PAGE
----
How Does Sedation Dentistry Help Special Needs Patients?
Sedation dentistry often falls in the same line as special needs dentistry programs since sedation is usually needed to enable dental hygienists and dentists to perform dental procedures and treatments for patients who would otherwise struggle to remain calm and still for without it. Dental offices that do accommodate special needs dentistry often rearrange their services, provide additional staff, have special equipment, and create an office environment that can fully support the needs of adults and children who are disabled.
Whether the disability is physical, developmental, behavioral, or emotional, dentists who acquire special needs dentistry as a full-time service are far and few, making their services high in demand. Adults and children who are provided with special needs dental care can fall under any of the spectrums of disability, including patients with autism, ADHD, down syndrome, spina-bifida, MS (multiple sclerosis), muscular dystrophy, Parkinson’s disease, etc. Patients who will need special needs dental care also include individuals who are blind, deaf or require accommodation for a wheelchair.
Dentists who cater to adults and children with Special Healthcare Needs (SHCN) often combine special needs dentistry practices with sedation dentistry, as these two services play a cooperative role in providing dental services that are both convenient and pleasant to the patient’s needs. Sedation dentistry is the practice of providing anesthesia or medication to patients receiving dental procedures. The main benefit of providing sedation medication during a dental procedure is to alleviate the overall fear or stress the patient will have, either before or during the dental exam, so that their experience is pleasant and free of worry.
Being put under sedation during a dental procedure is a common practice for dentists performing cleanings when an adult or child has special needs. Sedation benefits the patient as it helps them to remain calm and relaxed when they would normally become frightened from the noise of dental drills, appearance of medical equipment, and having a dental hygienist work away in their mouths with dental tools. Caregivers are also assisted as the dental staff members are experienced with transferring special needs patients from their vehicles, into wheelchairs, and to a comfortable resting spot while they receive dental procedures.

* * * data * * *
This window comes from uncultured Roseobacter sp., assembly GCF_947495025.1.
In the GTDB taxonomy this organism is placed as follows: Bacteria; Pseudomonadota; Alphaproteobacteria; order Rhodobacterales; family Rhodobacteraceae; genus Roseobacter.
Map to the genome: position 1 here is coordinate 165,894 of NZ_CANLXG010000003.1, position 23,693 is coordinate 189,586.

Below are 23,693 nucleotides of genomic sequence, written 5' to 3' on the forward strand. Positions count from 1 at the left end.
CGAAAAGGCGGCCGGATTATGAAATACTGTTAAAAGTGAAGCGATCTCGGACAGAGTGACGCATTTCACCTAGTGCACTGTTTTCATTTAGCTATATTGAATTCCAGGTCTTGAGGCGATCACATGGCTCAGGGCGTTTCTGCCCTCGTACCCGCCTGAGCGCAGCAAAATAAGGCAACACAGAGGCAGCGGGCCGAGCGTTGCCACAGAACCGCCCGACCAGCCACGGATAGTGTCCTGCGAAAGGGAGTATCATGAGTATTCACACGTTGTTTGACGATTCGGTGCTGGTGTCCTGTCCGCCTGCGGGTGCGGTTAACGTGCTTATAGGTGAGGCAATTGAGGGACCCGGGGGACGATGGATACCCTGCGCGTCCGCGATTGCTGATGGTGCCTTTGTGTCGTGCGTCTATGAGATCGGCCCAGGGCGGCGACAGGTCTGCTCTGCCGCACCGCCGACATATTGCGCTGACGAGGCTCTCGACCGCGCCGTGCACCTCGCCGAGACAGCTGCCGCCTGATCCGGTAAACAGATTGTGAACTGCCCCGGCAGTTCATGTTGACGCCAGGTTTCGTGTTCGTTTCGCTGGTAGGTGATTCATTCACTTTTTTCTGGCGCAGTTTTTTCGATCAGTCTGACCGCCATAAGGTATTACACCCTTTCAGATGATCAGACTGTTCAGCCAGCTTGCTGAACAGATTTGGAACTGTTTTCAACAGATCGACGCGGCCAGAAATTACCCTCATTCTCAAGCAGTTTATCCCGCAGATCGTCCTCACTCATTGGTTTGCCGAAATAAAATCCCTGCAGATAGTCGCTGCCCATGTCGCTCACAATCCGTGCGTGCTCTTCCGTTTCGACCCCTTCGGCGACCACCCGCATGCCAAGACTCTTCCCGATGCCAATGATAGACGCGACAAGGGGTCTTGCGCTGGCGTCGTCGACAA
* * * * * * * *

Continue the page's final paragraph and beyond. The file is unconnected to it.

There are three types of sedation used by dentists, which are categorized from least to maximum amount and are labeled as minimal, moderate, and aggressive. The most commonly used is minimal sedation, commonly known as the combination of nitrous oxide and oxygen mixed together to form a gas (aka, “laughing gas”), which is administered through a mask and inhaled by the patient. Moderate sedation is taken in pill form prior to the dentist appointment and causes a patient to fall asleep during the entire procedure. The most aggressive form of sedation is given by syringe but it normally only administered when the patient is scheduled for oral surgery. Most medications given for special needs patients during a dental exam causes the patient to fall asleep during the entirety of the dental exam with zero side effects other than feeling sleepy. All in all, patients needing special needs dentistry can rely on dentists with SHCN services to provide quality dental care.
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